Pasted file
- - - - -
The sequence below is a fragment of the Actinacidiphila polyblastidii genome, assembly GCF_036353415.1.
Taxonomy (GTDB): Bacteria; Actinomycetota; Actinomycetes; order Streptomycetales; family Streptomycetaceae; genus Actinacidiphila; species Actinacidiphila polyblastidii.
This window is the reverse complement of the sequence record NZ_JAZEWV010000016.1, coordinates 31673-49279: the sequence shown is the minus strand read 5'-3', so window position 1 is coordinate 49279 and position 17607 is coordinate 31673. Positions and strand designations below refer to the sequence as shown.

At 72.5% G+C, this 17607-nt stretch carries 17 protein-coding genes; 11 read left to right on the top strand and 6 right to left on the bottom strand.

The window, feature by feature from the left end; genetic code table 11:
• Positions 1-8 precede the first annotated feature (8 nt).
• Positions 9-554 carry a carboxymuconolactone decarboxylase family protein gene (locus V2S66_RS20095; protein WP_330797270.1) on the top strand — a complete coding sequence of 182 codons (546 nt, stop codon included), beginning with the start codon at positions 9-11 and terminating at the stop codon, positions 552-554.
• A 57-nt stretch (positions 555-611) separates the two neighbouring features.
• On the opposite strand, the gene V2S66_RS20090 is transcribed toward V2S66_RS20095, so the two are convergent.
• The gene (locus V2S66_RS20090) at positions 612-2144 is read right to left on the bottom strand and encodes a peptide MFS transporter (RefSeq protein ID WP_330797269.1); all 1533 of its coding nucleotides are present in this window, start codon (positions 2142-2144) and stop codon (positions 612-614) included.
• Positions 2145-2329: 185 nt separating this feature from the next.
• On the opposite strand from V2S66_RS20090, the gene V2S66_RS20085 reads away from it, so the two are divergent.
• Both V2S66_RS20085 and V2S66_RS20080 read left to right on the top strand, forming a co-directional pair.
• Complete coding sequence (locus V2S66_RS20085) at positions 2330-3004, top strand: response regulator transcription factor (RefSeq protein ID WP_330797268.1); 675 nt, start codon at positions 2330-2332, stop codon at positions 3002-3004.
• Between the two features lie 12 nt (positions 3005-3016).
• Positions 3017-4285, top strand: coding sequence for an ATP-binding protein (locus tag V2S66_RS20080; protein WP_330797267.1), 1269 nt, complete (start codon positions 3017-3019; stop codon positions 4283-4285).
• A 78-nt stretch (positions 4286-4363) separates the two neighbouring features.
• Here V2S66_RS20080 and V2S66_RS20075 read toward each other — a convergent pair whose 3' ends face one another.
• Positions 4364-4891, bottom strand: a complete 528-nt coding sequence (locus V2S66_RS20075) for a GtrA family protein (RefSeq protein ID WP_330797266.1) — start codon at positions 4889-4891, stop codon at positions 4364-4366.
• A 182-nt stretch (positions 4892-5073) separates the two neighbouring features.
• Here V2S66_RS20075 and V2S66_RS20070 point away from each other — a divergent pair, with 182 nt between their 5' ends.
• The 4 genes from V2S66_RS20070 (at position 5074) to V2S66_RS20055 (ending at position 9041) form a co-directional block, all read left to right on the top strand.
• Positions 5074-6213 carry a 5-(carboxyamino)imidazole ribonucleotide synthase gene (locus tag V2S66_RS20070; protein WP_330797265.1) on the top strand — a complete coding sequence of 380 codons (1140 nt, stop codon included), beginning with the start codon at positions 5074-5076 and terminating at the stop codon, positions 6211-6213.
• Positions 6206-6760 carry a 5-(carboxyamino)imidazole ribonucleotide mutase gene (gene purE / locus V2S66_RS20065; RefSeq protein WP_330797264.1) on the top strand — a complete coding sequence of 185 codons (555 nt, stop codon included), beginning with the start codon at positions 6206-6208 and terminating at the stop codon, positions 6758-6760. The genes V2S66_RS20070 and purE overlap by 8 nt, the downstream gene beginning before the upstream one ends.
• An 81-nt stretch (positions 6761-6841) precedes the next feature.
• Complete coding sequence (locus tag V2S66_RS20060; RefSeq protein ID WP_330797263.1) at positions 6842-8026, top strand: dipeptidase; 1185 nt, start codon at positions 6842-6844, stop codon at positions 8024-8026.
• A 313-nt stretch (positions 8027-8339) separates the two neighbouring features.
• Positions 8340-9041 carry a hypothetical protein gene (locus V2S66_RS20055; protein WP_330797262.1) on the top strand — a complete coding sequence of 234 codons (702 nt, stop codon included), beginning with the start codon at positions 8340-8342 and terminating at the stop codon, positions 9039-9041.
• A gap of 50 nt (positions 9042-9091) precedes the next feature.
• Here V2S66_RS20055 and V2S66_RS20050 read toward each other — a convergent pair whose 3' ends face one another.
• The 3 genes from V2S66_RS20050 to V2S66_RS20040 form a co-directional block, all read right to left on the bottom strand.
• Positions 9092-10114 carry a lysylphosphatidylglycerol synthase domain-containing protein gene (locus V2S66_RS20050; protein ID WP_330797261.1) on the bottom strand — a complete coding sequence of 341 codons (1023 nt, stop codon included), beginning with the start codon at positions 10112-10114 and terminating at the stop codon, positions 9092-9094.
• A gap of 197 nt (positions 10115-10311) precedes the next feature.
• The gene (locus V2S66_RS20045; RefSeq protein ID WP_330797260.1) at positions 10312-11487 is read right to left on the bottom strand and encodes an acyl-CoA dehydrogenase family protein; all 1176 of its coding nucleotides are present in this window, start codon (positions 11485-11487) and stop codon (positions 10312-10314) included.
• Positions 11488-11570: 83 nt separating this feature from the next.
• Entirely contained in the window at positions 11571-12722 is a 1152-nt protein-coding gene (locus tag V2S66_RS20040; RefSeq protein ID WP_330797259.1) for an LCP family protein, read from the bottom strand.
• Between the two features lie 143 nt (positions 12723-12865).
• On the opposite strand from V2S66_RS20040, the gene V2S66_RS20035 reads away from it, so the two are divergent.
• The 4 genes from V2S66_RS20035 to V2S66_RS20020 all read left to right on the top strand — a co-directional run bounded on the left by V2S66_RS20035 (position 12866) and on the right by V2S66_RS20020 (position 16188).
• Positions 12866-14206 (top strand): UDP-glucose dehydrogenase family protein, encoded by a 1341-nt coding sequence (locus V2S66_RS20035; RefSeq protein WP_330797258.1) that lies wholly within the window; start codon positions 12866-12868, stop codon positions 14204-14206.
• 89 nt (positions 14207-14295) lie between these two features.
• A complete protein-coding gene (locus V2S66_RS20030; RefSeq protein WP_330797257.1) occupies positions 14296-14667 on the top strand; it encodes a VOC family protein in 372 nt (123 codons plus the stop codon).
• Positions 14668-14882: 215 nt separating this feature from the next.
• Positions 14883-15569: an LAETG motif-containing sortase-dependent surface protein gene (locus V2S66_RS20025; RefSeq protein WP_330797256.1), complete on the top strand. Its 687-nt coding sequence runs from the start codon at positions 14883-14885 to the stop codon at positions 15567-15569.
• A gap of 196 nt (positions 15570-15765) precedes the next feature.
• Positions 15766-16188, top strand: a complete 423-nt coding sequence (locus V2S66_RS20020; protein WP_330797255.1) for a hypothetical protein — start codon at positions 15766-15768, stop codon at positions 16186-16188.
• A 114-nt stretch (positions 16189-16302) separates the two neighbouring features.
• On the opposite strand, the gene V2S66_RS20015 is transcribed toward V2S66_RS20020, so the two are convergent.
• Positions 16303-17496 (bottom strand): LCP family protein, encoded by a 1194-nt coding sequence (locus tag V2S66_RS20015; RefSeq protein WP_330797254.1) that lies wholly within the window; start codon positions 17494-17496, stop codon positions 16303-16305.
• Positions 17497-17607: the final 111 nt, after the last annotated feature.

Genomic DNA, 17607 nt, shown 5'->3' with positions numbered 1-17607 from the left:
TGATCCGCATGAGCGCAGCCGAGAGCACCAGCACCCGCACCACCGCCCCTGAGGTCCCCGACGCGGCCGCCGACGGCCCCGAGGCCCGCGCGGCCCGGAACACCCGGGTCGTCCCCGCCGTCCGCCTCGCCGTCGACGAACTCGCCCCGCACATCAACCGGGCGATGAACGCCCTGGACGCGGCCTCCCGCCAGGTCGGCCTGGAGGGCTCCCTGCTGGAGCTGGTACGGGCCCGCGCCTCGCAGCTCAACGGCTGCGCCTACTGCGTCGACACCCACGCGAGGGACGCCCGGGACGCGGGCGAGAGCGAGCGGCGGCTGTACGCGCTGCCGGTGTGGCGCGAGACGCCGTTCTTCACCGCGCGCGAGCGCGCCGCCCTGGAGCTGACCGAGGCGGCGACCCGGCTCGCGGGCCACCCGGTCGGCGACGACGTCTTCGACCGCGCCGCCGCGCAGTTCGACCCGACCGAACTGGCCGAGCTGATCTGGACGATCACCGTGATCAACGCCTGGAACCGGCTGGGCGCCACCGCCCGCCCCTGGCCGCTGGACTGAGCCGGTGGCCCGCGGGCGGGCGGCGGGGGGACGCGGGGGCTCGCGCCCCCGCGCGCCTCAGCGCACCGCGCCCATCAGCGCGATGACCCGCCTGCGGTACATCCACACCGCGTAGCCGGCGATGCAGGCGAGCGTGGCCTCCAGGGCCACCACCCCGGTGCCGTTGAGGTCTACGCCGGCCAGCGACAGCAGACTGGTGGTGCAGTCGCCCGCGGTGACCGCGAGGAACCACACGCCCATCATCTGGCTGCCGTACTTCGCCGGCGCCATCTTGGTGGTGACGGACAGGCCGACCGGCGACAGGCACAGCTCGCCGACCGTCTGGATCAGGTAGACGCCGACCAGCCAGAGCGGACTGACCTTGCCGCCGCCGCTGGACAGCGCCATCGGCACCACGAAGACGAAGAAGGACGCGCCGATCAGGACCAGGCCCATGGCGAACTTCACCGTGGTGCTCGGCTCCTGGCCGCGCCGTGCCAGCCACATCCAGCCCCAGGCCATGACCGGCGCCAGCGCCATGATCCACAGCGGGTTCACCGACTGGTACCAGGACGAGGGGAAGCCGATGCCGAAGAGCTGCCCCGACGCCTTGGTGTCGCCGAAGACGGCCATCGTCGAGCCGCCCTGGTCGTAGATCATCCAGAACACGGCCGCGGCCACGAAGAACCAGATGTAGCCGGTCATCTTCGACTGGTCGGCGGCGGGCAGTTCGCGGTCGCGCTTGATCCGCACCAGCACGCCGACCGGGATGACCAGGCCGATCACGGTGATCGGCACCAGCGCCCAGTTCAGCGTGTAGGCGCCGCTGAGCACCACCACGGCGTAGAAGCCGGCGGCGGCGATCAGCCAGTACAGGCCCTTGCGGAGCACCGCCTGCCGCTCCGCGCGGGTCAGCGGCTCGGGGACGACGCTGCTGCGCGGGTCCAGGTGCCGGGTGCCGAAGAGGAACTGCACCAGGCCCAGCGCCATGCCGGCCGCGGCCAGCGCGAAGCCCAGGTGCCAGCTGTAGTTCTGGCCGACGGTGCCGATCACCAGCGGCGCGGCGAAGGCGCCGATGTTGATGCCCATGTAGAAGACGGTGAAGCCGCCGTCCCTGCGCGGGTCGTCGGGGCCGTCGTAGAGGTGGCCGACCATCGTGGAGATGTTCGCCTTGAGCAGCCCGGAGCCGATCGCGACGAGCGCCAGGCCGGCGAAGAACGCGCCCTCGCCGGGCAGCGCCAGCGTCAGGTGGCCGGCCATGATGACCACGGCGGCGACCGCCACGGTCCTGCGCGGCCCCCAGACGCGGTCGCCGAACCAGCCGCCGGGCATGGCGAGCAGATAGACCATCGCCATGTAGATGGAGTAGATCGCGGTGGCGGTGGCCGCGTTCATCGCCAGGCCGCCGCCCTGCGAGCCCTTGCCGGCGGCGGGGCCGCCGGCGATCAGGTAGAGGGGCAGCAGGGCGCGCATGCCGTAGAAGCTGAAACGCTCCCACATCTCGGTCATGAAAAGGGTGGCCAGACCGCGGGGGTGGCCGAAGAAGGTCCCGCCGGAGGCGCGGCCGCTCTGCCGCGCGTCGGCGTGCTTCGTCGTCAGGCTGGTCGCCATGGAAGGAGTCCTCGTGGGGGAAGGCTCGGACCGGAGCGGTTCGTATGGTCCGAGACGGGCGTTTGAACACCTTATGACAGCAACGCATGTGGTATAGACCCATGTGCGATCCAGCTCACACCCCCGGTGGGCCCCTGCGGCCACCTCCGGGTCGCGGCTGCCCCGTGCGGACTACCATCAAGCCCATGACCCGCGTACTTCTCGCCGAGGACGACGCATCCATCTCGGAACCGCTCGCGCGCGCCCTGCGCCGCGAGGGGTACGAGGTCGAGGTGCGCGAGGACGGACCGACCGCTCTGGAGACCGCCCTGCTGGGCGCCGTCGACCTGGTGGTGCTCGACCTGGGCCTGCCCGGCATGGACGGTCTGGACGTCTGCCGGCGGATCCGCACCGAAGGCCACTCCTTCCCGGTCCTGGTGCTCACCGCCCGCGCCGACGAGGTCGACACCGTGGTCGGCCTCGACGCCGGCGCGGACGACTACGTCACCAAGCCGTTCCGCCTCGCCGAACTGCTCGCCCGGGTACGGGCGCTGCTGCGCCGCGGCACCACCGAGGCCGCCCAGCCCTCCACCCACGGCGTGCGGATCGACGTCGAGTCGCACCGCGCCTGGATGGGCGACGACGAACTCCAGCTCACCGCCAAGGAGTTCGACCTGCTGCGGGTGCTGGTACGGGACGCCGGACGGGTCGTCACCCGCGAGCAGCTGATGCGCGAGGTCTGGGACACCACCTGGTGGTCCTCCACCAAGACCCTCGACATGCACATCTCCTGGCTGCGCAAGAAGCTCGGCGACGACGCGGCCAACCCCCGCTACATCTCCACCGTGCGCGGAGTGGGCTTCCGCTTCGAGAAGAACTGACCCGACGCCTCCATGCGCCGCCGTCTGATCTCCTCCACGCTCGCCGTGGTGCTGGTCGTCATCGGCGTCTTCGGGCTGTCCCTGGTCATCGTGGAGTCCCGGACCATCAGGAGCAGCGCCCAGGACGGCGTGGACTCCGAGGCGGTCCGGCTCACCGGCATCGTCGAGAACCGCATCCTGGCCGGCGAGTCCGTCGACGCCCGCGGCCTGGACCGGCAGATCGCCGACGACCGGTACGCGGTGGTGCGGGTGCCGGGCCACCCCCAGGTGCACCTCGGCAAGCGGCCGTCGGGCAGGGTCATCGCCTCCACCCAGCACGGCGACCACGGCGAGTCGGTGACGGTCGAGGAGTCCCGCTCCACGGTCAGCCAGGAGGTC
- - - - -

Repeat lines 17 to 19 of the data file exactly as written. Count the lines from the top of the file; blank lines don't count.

• A 78-nt stretch (positions 4286-4363) separates the two neighbouring features.
• Here V2S66_RS20080 and V2S66_RS20075 read toward each other — a convergent pair whose 3' ends face one another.
• Positions 4364-4891, bottom strand: a complete 528-nt coding sequence (locus V2S66_RS20075) for a GtrA family protein (RefSeq protein ID WP_330797266.1) — start codon at positions 4889-4891, stop codon at positions 4364-4366.